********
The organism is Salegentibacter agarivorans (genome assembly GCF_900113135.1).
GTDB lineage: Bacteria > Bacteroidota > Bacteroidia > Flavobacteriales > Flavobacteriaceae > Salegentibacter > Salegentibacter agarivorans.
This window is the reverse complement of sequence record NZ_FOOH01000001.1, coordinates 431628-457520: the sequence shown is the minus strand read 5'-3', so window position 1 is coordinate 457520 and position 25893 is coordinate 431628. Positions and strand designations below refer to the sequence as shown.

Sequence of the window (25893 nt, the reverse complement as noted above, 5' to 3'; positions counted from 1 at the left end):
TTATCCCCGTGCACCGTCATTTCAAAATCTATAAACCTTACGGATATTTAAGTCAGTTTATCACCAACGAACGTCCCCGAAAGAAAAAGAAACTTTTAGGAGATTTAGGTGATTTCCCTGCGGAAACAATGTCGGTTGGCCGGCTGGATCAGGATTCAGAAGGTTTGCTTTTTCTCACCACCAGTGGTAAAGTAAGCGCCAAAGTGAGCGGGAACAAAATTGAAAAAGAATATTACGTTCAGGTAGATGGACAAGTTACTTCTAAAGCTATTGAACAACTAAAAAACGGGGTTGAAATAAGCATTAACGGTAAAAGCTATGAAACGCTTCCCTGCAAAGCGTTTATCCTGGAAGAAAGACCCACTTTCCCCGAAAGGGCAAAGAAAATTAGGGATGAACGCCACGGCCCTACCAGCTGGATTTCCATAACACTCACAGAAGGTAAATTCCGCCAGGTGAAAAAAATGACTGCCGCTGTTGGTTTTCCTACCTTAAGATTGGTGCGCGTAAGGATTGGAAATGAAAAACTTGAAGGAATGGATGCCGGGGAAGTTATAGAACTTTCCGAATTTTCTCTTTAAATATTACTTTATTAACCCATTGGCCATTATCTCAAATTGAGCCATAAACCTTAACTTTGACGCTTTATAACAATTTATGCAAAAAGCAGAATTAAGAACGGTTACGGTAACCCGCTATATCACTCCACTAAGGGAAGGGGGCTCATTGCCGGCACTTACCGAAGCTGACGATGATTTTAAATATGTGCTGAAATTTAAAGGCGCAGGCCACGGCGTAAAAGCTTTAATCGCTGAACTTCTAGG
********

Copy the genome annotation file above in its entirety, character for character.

The organism is Salegentibacter agarivorans (genome assembly GCF_900113135.1).
GTDB lineage: Bacteria > Bacteroidota > Bacteroidia > Flavobacteriales > Flavobacteriaceae > Salegentibacter > Salegentibacter agarivorans.
This window is the reverse complement of sequence record NZ_FOOH01000001.1, coordinates 431628-457520: the sequence shown is the minus strand read 5'-3', so window position 1 is coordinate 457520 and position 25893 is coordinate 431628. Positions and strand designations below refer to the sequence as shown.

Sequence of the window (25893 nt, the reverse complement as noted above, 5' to 3'; positions counted from 1 at the left end):
TTATCCCCGTGCACCGTCATTTCAAAATCTATAAACCTTACGGATATTTAAGTCAGTTTATCACCAACGAACGTCCCCGAAAGAAAAAGAAACTTTTAGGAGATTTAGGTGATTTCCCTGCGGAAACAATGTCGGTTGGCCGGCTGGATCAGGATTCAGAAGGTTTGCTTTTTCTCACCACCAGTGGTAAAGTAAGCGCCAAAGTGAGCGGGAACAAAATTGAAAAAGAATATTACGTTCAGGTAGATGGACAAGTTACTTCTAAAGCTATTGAACAACTAAAAAACGGGGTTGAAATAAGCATTAACGGTAAAAGCTATGAAACGCTTCCCTGCAAAGCGTTTATCCTGGAAGAAAGACCCACTTTCCCCGAAAGGGCAAAGAAAATTAGGGATGAACGCCACGGCCCTACCAGCTGGATTTCCATAACACTCACAGAAGGTAAATTCCGCCAGGTGAAAAAAATGACTGCCGCTGTTGGTTTTCCTACCTTAAGATTGGTGCGCGTAAGGATTGGAAATGAAAAACTTGAAGGAATGGATGCCGGGGAAGTTATAGAACTTTCCGAATTTTCTCTTTAAATATTACTTTATTAACCCATTGGCCATTATCTCAAATTGAGCCATAAACCTTAACTTTGACGCTTTATAACAATTTATGCAAAAAGCAGAATTAAGAACGGTTACGGTAACCCGCTATATCACTCCACTAAGGGAAGGGGGCTCATTGCCGGCACTTACCGAAGCTGACGATGATTTTAAATATGTGCTGAAATTTAAAGGCGCAGGCCACGGCGTAAAAGCTTTAATCGCTGAACTTCTAGG